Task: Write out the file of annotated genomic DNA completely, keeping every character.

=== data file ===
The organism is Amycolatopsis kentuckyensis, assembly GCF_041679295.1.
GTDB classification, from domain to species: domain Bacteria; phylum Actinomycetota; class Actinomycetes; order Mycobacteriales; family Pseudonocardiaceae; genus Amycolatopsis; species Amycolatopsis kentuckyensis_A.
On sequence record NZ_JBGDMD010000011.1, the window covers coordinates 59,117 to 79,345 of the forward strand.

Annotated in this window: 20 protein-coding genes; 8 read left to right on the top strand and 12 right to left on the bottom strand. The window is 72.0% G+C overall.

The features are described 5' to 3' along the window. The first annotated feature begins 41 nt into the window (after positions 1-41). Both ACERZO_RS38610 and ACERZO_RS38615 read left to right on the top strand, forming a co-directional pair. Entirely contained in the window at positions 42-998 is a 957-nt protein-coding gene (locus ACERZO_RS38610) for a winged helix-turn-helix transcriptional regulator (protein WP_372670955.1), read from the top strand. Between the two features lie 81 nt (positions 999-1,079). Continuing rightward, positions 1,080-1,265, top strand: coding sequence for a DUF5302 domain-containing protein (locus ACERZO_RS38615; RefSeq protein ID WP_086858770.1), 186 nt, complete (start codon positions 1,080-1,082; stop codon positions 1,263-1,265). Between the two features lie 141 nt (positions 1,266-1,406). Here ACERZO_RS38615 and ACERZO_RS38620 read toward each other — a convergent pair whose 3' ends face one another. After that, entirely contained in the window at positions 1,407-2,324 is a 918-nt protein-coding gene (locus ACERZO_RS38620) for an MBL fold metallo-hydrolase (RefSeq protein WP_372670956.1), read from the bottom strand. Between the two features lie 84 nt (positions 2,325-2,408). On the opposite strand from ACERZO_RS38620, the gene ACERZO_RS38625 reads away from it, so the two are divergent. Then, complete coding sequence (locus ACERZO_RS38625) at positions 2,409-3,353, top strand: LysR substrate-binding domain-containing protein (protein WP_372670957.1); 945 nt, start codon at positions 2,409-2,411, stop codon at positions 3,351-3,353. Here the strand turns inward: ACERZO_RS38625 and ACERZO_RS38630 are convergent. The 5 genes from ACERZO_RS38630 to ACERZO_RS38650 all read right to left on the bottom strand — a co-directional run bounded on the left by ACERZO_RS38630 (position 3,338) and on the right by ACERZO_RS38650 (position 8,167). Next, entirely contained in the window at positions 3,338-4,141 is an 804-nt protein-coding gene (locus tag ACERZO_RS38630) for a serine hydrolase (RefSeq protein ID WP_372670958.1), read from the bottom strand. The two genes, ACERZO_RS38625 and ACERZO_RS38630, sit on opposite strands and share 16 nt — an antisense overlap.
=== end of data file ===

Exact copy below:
The organism is Amycolatopsis kentuckyensis, assembly GCF_041679295.1.
GTDB classification, from domain to species: domain Bacteria; phylum Actinomycetota; class Actinomycetes; order Mycobacteriales; family Pseudonocardiaceae; genus Amycolatopsis; species Amycolatopsis kentuckyensis_A.
On sequence record NZ_JBGDMD010000011.1, the window covers coordinates 59,117 to 79,345 of the forward strand.

Annotated in this window: 20 protein-coding genes; 8 read left to right on the top strand and 12 right to left on the bottom strand. The window is 72.0% G+C overall.

The features are described 5' to 3' along the window. The first annotated feature begins 41 nt into the window (after positions 1-41). Both ACERZO_RS38610 and ACERZO_RS38615 read left to right on the top strand, forming a co-directional pair. Entirely contained in the window at positions 42-998 is a 957-nt protein-coding gene (locus ACERZO_RS38610) for a winged helix-turn-helix transcriptional regulator (protein WP_372670955.1), read from the top strand. Between the two features lie 81 nt (positions 999-1,079). Continuing rightward, positions 1,080-1,265, top strand: coding sequence for a DUF5302 domain-containing protein (locus ACERZO_RS38615; RefSeq protein ID WP_086858770.1), 186 nt, complete (start codon positions 1,080-1,082; stop codon positions 1,263-1,265). Between the two features lie 141 nt (positions 1,266-1,406). Here ACERZO_RS38615 and ACERZO_RS38620 read toward each other — a convergent pair whose 3' ends face one another. After that, entirely contained in the window at positions 1,407-2,324 is a 918-nt protein-coding gene (locus ACERZO_RS38620) for an MBL fold metallo-hydrolase (RefSeq protein WP_372670956.1), read from the bottom strand. Between the two features lie 84 nt (positions 2,325-2,408). On the opposite strand from ACERZO_RS38620, the gene ACERZO_RS38625 reads away from it, so the two are divergent. Then, complete coding sequence (locus ACERZO_RS38625) at positions 2,409-3,353, top strand: LysR substrate-binding domain-containing protein (protein WP_372670957.1); 945 nt, start codon at positions 2,409-2,411, stop codon at positions 3,351-3,353. Here the strand turns inward: ACERZO_RS38625 and ACERZO_RS38630 are convergent. The 5 genes from ACERZO_RS38630 to ACERZO_RS38650 all read right to left on the bottom strand — a co-directional run bounded on the left by ACERZO_RS38630 (position 3,338) and on the right by ACERZO_RS38650 (position 8,167). Next, entirely contained in the window at positions 3,338-4,141 is an 804-nt protein-coding gene (locus tag ACERZO_RS38630) for a serine hydrolase (RefSeq protein ID WP_372670958.1), read from the bottom strand. The two genes, ACERZO_RS38625 and ACERZO_RS38630, sit on opposite strands and share 16 nt — an antisense overlap.